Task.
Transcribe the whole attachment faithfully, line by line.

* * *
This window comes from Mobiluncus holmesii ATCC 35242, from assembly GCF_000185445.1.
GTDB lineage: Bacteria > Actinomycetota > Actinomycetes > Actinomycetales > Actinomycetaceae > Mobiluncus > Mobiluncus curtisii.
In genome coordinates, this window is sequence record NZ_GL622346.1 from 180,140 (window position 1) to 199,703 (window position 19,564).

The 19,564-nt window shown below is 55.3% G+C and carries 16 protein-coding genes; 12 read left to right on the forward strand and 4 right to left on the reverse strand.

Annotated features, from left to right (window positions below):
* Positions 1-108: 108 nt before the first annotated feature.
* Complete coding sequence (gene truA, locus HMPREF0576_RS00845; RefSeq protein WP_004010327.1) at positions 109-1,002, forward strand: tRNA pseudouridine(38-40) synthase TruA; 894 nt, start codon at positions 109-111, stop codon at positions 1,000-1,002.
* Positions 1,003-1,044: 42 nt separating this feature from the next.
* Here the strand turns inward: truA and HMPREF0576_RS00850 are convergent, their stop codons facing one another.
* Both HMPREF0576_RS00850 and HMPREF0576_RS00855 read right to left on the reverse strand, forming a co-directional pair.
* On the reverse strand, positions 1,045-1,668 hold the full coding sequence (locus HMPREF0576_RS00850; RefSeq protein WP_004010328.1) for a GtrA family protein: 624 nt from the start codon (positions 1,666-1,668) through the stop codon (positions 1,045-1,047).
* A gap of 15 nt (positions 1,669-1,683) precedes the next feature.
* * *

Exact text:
This window comes from Mobiluncus holmesii ATCC 35242, from assembly GCF_000185445.1.
GTDB lineage: Bacteria > Actinomycetota > Actinomycetes > Actinomycetales > Actinomycetaceae > Mobiluncus > Mobiluncus curtisii.
In genome coordinates, this window is sequence record NZ_GL622346.1 from 180,140 (window position 1) to 199,703 (window position 19,564).

The 19,564-nt window shown below is 55.3% G+C and carries 16 protein-coding genes; 12 read left to right on the forward strand and 4 right to left on the reverse strand.

Annotated features, from left to right (window positions below):
* Positions 1-108: 108 nt before the first annotated feature.
* Complete coding sequence (gene truA, locus HMPREF0576_RS00845; RefSeq protein WP_004010327.1) at positions 109-1,002, forward strand: tRNA pseudouridine(38-40) synthase TruA; 894 nt, start codon at positions 109-111, stop codon at positions 1,000-1,002.
* Positions 1,003-1,044: 42 nt separating this feature from the next.
* Here the strand turns inward: truA and HMPREF0576_RS00850 are convergent, their stop codons facing one another.
* Both HMPREF0576_RS00850 and HMPREF0576_RS00855 read right to left on the reverse strand, forming a co-directional pair.
* On the reverse strand, positions 1,045-1,668 hold the full coding sequence (locus HMPREF0576_RS00850; RefSeq protein WP_004010328.1) for a GtrA family protein: 624 nt from the start codon (positions 1,666-1,668) through the stop codon (positions 1,045-1,047).
* A gap of 15 nt (positions 1,669-1,683) precedes the next feature.